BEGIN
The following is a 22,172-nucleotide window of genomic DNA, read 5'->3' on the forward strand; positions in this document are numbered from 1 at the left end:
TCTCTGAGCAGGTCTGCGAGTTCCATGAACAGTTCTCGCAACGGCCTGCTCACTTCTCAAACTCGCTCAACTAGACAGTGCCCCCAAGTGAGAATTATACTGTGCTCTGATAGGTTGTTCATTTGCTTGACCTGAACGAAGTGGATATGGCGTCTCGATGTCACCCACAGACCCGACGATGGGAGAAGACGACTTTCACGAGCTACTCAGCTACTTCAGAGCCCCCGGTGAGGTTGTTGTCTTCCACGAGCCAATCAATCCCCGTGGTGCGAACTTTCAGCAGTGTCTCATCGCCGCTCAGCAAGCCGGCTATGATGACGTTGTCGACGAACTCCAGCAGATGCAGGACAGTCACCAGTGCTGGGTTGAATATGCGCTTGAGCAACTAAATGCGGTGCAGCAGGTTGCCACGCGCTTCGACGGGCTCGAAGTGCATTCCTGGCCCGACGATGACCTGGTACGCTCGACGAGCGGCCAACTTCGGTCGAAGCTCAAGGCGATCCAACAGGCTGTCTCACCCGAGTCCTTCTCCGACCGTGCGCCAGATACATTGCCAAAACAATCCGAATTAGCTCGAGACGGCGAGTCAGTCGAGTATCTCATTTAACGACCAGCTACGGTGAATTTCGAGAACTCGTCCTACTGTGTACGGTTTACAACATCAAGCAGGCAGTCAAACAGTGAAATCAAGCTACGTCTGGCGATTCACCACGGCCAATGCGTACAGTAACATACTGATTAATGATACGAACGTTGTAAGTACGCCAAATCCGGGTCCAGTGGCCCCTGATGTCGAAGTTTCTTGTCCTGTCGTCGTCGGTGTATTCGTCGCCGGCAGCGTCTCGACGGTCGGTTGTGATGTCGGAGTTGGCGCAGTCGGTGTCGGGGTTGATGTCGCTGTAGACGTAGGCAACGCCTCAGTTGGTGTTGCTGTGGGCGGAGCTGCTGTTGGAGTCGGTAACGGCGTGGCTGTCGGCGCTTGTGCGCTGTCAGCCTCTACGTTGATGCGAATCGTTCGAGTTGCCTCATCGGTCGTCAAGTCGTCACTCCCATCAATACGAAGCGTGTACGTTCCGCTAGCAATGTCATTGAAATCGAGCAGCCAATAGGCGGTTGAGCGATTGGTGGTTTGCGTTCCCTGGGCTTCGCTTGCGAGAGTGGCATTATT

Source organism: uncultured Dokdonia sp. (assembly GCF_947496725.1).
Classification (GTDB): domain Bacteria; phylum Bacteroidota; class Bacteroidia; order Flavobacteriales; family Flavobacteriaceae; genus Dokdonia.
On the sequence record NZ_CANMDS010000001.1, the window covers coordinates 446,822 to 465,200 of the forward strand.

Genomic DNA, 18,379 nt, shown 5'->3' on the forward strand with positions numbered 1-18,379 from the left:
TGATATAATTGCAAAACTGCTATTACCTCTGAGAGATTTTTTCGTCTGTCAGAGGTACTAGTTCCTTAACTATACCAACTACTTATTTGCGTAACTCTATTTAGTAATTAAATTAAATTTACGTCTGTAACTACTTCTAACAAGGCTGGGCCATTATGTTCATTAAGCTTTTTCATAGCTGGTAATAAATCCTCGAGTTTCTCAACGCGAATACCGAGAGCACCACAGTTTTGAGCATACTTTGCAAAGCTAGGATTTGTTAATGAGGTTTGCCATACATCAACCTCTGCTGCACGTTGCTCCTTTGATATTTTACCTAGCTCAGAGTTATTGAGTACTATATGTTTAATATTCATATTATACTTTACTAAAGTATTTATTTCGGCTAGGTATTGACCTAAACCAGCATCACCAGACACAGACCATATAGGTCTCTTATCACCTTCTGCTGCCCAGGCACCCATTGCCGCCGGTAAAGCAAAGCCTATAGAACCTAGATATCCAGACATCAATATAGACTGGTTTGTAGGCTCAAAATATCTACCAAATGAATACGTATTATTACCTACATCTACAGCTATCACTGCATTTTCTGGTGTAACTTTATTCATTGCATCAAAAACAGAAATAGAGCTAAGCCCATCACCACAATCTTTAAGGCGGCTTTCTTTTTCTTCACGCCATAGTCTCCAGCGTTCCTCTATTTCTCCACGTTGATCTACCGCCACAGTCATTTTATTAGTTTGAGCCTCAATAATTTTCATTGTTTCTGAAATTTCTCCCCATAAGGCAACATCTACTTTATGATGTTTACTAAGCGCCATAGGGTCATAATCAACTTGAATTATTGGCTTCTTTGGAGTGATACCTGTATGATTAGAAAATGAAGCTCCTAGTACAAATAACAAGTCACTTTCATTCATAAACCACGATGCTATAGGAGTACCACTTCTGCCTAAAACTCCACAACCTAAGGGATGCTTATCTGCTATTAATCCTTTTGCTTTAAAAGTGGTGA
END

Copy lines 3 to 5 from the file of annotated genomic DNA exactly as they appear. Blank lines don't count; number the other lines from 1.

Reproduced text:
Source organism: uncultured Dokdonia sp. (assembly GCF_947496725.1).
Classification (GTDB): domain Bacteria; phylum Bacteroidota; class Bacteroidia; order Flavobacteriales; family Flavobacteriaceae; genus Dokdonia.
On the sequence record NZ_CANMDS010000001.1, the window covers coordinates 446,822 to 465,200 of the forward strand.